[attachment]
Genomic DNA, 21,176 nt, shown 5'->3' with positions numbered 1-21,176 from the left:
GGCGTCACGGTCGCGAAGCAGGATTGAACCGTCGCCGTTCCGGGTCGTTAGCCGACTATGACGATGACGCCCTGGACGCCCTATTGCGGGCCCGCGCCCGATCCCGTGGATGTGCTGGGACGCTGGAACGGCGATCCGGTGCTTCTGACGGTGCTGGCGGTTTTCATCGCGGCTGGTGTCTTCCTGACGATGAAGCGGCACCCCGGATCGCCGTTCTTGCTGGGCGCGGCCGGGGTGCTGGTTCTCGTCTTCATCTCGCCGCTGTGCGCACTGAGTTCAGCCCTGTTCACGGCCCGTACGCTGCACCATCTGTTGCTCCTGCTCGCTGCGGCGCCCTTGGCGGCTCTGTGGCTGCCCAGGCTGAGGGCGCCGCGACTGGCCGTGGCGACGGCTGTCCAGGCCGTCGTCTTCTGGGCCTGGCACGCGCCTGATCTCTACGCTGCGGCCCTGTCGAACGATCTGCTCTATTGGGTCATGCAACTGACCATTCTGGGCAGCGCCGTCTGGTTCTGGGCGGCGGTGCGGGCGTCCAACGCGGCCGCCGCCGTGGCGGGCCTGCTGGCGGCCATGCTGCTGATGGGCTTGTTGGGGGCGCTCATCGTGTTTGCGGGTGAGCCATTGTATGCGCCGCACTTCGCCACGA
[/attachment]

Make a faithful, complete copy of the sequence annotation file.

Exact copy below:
Genomic DNA, 21,176 nt, shown 5'->3' with positions numbered 1-21,176 from the left:
GGCGTCACGGTCGCGAAGCAGGATTGAACCGTCGCCGTTCCGGGTCGTTAGCCGACTATGACGATGACGCCCTGGACGCCCTATTGCGGGCCCGCGCCCGATCCCGTGGATGTGCTGGGACGCTGGAACGGCGATCCGGTGCTTCTGACGGTGCTGGCGGTTTTCATCGCGGCTGGTGTCTTCCTGACGATGAAGCGGCACCCCGGATCGCCGTTCTTGCTGGGCGCGGCCGGGGTGCTGGTTCTCGTCTTCATCTCGCCGCTGTGCGCACTGAGTTCAGCCCTGTTCACGGCCCGTACGCTGCACCATCTGTTGCTCCTGCTCGCTGCGGCGCCCTTGGCGGCTCTGTGGCTGCCCAGGCTGAGGGCGCCGCGACTGGCCGTGGCGACGGCTGTCCAGGCCGTCGTCTTCTGGGCCTGGCACGCGCCTGATCTCTACGCTGCGGCCCTGTCGAACGATCTGCTCTATTGGGTCATGCAACTGACCATTCTGGGCAGCGCCGTCTGGTTCTGGGCGGCGGTGCGGGCGTCCAACGCGGCCGCCGCCGTGGCGGGCCTGCTGGCGGCCATGCTGCTGATGGGCTTGTTGGGGGCGCTCATCGTGTTTGCGGGTGAGCCATTGTATGCGCCGCACTTCGCCACGA